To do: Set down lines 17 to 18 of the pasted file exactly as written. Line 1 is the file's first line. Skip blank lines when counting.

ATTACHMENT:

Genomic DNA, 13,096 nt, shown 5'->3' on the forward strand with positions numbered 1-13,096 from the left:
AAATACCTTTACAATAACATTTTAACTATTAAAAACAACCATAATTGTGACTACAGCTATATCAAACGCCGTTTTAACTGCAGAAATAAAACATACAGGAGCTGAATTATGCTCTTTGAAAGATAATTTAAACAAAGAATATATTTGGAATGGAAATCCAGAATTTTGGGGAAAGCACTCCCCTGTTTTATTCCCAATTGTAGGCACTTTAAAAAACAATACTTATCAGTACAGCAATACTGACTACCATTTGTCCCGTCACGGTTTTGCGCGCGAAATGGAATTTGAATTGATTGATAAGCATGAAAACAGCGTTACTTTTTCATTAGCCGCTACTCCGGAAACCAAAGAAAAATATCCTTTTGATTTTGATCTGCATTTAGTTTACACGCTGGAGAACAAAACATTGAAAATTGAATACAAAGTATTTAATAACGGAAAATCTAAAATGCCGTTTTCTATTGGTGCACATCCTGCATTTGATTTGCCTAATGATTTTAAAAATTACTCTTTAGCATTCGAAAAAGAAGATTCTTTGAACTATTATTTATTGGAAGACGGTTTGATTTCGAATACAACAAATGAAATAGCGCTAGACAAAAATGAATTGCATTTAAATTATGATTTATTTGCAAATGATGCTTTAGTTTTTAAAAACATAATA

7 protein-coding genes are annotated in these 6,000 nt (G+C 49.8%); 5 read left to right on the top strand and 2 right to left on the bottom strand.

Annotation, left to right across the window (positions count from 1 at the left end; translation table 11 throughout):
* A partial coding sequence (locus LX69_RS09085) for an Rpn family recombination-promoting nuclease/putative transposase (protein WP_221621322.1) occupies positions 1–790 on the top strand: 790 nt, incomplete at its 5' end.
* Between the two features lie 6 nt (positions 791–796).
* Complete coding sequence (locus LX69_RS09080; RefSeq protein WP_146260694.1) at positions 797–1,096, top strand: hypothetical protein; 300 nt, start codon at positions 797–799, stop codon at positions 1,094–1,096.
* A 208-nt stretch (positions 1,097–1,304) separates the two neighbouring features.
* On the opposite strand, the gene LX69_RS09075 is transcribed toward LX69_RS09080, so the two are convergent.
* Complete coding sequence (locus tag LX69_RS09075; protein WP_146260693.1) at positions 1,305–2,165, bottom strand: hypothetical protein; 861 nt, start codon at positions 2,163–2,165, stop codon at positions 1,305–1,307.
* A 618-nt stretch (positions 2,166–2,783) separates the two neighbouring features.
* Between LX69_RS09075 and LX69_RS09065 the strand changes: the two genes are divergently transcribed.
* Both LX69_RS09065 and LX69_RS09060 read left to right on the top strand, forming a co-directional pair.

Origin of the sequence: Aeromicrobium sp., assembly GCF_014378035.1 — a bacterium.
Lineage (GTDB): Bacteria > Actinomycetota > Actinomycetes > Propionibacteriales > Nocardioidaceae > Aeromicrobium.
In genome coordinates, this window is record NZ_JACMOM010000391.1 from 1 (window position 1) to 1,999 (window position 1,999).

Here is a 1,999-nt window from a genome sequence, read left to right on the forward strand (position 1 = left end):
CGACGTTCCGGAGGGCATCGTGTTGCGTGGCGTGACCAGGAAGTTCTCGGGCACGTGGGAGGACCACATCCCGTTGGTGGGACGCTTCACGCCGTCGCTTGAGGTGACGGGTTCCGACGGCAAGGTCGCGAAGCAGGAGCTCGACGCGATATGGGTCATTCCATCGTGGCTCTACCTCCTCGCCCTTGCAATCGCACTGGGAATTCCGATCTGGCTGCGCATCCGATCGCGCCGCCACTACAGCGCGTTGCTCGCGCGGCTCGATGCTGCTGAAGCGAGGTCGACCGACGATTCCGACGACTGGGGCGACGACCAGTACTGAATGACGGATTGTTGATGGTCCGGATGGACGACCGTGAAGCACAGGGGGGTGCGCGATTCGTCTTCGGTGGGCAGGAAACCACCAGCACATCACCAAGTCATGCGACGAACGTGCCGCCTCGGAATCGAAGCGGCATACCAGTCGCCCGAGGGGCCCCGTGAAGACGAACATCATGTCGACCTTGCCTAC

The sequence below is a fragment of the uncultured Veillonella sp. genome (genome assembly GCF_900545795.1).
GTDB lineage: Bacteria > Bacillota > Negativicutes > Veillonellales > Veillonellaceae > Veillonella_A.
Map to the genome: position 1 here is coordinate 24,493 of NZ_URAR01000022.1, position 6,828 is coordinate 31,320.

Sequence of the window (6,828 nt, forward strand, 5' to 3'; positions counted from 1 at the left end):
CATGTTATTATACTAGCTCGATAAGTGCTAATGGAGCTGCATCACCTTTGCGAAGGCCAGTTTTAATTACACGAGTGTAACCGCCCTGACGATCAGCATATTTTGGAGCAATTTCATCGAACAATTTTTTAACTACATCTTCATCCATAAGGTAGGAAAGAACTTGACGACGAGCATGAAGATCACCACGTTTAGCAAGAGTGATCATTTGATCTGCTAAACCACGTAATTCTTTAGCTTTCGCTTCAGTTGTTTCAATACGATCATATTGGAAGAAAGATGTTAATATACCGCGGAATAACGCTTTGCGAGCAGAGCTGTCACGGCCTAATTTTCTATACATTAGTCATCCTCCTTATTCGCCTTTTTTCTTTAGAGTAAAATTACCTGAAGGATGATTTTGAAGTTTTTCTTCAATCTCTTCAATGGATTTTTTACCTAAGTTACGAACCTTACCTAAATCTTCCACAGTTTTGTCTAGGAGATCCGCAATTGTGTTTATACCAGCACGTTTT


Here is a 1,999-nt window from a genome sequence, read left to right on the forward strand (position 1 = left end):
CGACGTTCCGGAGGGCATCGTGTTGCGTGGCGTGACCAGGAAGTTCTCGGGCACGTGGGAGGACCACATCCCGTTGGTGGGACGCTTCACGCCGTCGCTTGAGGTGACGGGTTCCGACGGCAAGGTCGCGAAGCAGGAGCTCGACGCGATATGGGTCATTCCATCGTGGCTCTACCTCCTCGCCCTTGCAATCGCACTGGGAATTCCGATCTGGCTGCGCATCCGATCGCGCCGCCACTACAGCGCGTTGCTCGCGCGGCTCGATGCTGCTGAAGCGAGGTCGACCGACGATTCCGACGACTGGGGCGACGACCAGTACTGAATGACGGATTGTTGATGGTCCGGATGGACGACCGTGAAGCACAGGGGGGTGCGCGATTCGTCTTCGGTGGGCAGGAAACCACCAGCACATCACCAAGTCATGCGACGAACGTGCCGCCTCGGAATCGAAGCGGCATACCAGTCGCCCGAGGGGCCCCGTGAAGACGAACATCATGTCGACCTTGCCTAC